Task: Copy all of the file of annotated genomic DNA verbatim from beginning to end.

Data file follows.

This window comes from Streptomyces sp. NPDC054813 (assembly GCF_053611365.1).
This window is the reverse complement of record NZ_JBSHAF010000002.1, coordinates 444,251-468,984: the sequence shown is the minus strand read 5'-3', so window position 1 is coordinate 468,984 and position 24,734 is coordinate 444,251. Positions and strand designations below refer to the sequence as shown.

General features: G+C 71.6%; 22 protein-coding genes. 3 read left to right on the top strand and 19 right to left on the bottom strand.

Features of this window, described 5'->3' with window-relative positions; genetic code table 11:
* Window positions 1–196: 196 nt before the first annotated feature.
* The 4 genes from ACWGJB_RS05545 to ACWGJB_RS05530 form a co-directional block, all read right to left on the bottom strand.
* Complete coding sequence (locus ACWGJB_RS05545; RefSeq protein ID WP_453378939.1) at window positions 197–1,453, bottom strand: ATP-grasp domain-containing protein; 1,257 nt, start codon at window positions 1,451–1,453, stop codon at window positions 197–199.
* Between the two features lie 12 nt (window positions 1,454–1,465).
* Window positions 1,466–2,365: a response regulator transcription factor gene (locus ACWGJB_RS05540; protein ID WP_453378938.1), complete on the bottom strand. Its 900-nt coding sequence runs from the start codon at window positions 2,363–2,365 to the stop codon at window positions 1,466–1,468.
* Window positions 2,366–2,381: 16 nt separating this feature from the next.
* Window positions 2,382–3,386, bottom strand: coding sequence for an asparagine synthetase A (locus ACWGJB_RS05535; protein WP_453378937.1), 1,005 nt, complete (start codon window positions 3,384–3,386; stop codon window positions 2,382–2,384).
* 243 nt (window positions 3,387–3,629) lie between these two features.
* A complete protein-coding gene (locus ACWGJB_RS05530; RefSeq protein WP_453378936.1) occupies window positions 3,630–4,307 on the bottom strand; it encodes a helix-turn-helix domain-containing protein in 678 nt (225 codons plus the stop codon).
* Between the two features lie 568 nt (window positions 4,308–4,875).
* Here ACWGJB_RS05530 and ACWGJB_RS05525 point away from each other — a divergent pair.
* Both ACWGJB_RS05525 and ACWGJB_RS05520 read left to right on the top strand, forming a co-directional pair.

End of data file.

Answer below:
This window comes from Streptomyces sp. NPDC054813 (assembly GCF_053611365.1).
This window is the reverse complement of record NZ_JBSHAF010000002.1, coordinates 444,251-468,984: the sequence shown is the minus strand read 5'-3', so window position 1 is coordinate 468,984 and position 24,734 is coordinate 444,251. Positions and strand designations below refer to the sequence as shown.

General features: G+C 71.6%; 22 protein-coding genes. 3 read left to right on the top strand and 19 right to left on the bottom strand.

Features of this window, described 5'->3' with window-relative positions; genetic code table 11:
* Window positions 1–196: 196 nt before the first annotated feature.
* The 4 genes from ACWGJB_RS05545 to ACWGJB_RS05530 form a co-directional block, all read right to left on the bottom strand.
* Complete coding sequence (locus ACWGJB_RS05545; RefSeq protein ID WP_453378939.1) at window positions 197–1,453, bottom strand: ATP-grasp domain-containing protein; 1,257 nt, start codon at window positions 1,451–1,453, stop codon at window positions 197–199.
* Between the two features lie 12 nt (window positions 1,454–1,465).
* Window positions 1,466–2,365: a response regulator transcription factor gene (locus ACWGJB_RS05540; protein ID WP_453378938.1), complete on the bottom strand. Its 900-nt coding sequence runs from the start codon at window positions 2,363–2,365 to the stop codon at window positions 1,466–1,468.
* Window positions 2,366–2,381: 16 nt separating this feature from the next.
* Window positions 2,382–3,386, bottom strand: coding sequence for an asparagine synthetase A (locus ACWGJB_RS05535; protein WP_453378937.1), 1,005 nt, complete (start codon window positions 3,384–3,386; stop codon window positions 2,382–2,384).
* 243 nt (window positions 3,387–3,629) lie between these two features.
* A complete protein-coding gene (locus ACWGJB_RS05530; RefSeq protein WP_453378936.1) occupies window positions 3,630–4,307 on the bottom strand; it encodes a helix-turn-helix domain-containing protein in 678 nt (225 codons plus the stop codon).
* Between the two features lie 568 nt (window positions 4,308–4,875).
* Here ACWGJB_RS05530 and ACWGJB_RS05525 point away from each other — a divergent pair.
* Both ACWGJB_RS05525 and ACWGJB_RS05520 read left to right on the top strand, forming a co-directional pair.